What's clear is that the general public is finally wising up to the fact that nuclear weapons are relicts of the cold ware era, that the mystique surrounding nuclear technology is no longer warranted, that the huge budgets for these national labs can no longer be justified, and that the time has arrived for the employees of these Labs to justify their salaries. More than a few eyebrows were raised last year when the community of Los Alamos surfaced as being the wealthiest community in the nation. I suspect taxpayers are finally beginning to question the huge quantities of money being funneled to these Labs each year, and what they're NOT getting for that investment. They're not getting security, that's for sure. And they're certainly not getting much in terms of major scientific breakthroughs given our high energy costs and the ever increasing threat of global catastrophe linked to global warming. I've sucked on the DOE tit now for nearly three decades at Los Alamos, and if I’m having a hard time anymore justifying taxpayer support for my paycheck, why should it come as any surprise to anyone that taxpayers as a body may be having serious reservations about a weapons complex that never seems to have enough money, or the discipline to say they've finally reached the end of the line as far as needing to fine tune weapons of mass destruction already existing in far excess of any realistic threat or need. Enough is enough!

Eric said...

Anyone want to have a detailed discussion about what new projects LANL staff could do and do better than existing competition?

Anonymous said...

1:18 pm:

"...nuclear weapons are relicts of the cold ware era..." (hey - I didn't do the misspellings)

So ask India, Pakistan, Israel, Iran, North Korea, even Russia, if they believe that is true. If so, why are they modernizing and/or establishing NW programs? It would be the height of vanity to think it is all because of the US. Rather it is because of the threats posed by their neighbors. Please explain how the US disarming in this environment will make us more safe?

Anonymous said...

Eric - rather than ask empty questions, why don't you get the discussion going by making some constructive suggestions?

Anonymous said...

Maybe LANL should be working on a Reliable Replacement Polygraph.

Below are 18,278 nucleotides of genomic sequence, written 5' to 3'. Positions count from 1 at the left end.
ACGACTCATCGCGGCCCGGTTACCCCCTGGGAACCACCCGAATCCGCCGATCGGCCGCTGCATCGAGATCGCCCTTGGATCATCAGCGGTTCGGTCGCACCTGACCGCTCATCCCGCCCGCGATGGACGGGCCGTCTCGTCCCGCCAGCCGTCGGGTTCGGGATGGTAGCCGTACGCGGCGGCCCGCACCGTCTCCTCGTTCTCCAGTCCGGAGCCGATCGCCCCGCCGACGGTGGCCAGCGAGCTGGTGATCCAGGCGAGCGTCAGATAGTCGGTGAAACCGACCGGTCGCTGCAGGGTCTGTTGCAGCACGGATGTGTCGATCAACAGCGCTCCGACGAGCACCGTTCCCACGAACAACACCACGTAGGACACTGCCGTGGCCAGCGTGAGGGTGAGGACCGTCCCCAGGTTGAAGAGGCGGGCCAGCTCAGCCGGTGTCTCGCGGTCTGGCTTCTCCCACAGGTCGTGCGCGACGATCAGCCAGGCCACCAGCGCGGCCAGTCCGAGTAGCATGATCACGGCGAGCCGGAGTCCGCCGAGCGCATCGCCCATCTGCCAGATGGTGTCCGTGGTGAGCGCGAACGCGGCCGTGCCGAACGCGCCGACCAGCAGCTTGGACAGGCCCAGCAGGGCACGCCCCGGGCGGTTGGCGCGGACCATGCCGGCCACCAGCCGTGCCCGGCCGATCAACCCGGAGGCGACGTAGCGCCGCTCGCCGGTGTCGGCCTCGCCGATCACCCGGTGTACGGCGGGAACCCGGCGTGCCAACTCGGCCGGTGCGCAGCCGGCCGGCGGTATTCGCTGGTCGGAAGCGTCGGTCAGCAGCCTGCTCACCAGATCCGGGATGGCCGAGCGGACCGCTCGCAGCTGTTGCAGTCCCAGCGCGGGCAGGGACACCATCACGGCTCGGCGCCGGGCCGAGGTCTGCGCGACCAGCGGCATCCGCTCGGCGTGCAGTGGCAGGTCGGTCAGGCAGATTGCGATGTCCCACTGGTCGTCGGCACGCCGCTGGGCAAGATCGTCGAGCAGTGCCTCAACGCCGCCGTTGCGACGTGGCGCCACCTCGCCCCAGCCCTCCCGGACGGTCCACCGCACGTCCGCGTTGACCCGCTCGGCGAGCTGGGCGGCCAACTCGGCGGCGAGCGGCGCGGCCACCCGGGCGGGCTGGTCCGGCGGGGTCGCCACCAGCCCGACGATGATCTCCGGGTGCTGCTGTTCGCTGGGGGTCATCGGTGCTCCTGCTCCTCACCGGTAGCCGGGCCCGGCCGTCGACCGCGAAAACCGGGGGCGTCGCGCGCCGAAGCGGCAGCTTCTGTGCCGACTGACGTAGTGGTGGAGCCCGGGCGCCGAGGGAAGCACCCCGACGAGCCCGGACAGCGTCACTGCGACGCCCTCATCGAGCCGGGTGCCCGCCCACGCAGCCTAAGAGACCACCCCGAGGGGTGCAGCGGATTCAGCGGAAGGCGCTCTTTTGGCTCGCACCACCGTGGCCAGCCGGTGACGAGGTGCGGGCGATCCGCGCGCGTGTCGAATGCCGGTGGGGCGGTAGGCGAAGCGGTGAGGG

Anonymous said...

We don't need no stinking nukes

US fears over China long-range missiles
By Demetri Sevastopulo in Washington and Mure Dickie in Beijing

Published: May 24 2007 21:13 | Last updated: May 25 2007 00:15

The US is increasingly concerned about China’s deployment of mobile land and sea-based ballistic nuclear missiles that have the range to hit the US, according to people familiar with an imminent Pentagon report on China’s military.

The 2007 Pentagon China military power report will highlight the surprising pace of development of a new Jin-class submarine equipped to carry a nuclear ballistic missile with a range of more than 5,000 miles.

Washington is also concerned about the strategic implications of China’s preparations later this year to start deploying a new mobile, land-based DF-31A intercontinental ballistic missile that could target the whole US.

Robert Gates, US defence secretary, on Thursday said the report would not exaggerate the threat posed by China. “It paints a picture of a country that is devoting substantial resources to the military and developing...some very sophisticated capabilities.”

Related story
Chinese build five nuclear subs

The report also outlines concerns about the build-up of missiles across the Taiwan Strait, China’s recent anti-satellite missile test and its development of technologies to deny access in space.

Beijing has strongly criticised previous Pentagon reports on the Chinese military, which it sees as portraying China as a cold war-style enemy, and points out that the Chinese military budget is a fraction of US defence spending.

US experts on the Chinese military have been surprised by the pace of development of the nuclear forces, and particularly the Jin programme. The Pentagon believes that China is developing five Jin submarines. One is already being tested at sea and could become operational next year.

“The Chinese have maintained that they have a ‘no first use’ policy [for nuclear weapons] and that they have a minimal deterrent policy, which means they have only enough nuclear capability to retaliate,” said Michael Green, former White House senior Asia adviser to President George W. Bush.

“But open source journals and discussions and their own modernisation suggest that they are possibly developing capabilities for a more flexible use of nuclear weapons, and survivability and tactical uses that would call into question this declared policy.”

In 2005, Chinese General Zhu Chenghu fuelled US concerns that China might be changing its strategic stance when he told journalists that it might have to use nuclear weapons against the US if attacked during a confrontation over Taiwan. Chinese officials later restated the country’s “no first use” policy and have privately played down Gen Zhu’s influence.